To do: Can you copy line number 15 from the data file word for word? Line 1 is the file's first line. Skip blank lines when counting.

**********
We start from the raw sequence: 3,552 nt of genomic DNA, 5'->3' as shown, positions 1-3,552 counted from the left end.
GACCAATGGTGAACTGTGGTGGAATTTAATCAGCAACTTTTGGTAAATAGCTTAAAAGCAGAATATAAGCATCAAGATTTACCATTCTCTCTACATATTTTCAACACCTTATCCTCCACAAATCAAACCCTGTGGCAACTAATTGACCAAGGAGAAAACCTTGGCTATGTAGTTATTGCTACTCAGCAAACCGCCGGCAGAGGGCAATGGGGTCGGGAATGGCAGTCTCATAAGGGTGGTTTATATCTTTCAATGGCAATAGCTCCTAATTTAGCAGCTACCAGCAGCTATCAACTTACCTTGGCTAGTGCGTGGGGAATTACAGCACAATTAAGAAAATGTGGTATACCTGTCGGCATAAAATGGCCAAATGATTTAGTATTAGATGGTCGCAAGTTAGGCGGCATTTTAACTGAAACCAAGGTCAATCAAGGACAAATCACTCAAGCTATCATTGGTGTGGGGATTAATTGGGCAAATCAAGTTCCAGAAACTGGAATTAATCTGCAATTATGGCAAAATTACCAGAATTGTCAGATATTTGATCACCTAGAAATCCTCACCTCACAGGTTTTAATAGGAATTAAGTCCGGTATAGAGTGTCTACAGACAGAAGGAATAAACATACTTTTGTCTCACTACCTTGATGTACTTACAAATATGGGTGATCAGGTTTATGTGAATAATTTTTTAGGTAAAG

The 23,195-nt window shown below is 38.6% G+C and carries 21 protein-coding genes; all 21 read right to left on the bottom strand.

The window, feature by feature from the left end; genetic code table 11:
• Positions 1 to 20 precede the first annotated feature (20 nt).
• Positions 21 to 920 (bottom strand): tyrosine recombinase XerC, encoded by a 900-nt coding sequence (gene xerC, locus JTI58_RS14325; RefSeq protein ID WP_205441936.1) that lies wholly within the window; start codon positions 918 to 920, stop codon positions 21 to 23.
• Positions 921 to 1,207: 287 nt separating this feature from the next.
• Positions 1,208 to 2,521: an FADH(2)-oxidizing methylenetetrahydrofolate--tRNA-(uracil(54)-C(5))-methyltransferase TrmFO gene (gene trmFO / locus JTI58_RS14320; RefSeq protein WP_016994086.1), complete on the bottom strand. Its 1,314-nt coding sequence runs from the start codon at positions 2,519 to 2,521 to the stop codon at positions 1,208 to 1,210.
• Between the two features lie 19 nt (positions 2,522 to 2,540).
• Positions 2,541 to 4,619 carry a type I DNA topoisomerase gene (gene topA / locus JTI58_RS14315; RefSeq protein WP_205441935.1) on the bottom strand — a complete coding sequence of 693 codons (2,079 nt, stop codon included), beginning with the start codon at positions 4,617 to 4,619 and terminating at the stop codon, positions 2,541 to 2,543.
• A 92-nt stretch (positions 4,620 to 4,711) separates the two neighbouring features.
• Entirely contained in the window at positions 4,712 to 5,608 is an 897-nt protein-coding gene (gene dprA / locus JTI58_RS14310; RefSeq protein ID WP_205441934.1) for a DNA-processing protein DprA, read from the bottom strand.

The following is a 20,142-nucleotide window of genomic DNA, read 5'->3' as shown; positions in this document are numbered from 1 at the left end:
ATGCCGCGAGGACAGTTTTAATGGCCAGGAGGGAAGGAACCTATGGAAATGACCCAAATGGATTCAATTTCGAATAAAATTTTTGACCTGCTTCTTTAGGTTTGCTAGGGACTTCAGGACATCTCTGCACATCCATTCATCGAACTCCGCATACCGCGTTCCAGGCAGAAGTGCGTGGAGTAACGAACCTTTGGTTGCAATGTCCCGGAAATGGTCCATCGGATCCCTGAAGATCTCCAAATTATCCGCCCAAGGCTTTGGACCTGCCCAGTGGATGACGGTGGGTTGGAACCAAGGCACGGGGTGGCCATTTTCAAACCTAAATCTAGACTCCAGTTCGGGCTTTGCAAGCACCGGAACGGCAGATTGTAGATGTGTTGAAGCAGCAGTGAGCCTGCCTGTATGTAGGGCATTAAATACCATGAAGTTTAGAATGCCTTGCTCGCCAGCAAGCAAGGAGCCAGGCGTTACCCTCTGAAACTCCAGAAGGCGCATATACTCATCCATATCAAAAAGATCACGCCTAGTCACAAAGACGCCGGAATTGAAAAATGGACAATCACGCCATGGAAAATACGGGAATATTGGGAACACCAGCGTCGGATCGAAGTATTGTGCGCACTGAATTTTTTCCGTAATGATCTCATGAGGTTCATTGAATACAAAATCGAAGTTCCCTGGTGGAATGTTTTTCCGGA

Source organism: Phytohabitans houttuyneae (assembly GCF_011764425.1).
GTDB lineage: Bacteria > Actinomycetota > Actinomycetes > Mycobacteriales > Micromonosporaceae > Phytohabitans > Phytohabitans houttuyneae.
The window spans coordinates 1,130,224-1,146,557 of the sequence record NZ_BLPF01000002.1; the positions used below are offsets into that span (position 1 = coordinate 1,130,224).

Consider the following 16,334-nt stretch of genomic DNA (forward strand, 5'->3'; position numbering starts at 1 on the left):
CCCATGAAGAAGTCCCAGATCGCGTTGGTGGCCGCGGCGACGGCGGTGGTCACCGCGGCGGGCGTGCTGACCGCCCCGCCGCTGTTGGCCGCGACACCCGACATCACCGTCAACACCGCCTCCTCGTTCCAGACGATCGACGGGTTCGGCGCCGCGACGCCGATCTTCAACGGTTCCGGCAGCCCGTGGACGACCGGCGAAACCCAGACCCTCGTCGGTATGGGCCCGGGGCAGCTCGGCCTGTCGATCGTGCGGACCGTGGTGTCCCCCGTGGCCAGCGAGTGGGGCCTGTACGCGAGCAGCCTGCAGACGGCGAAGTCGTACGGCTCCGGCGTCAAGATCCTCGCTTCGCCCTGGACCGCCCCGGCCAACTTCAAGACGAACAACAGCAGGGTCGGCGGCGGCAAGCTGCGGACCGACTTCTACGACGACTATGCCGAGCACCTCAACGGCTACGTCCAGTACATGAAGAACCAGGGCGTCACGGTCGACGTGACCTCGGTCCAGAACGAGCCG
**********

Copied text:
Source organism: Phytohabitans houttuyneae (assembly GCF_011764425.1).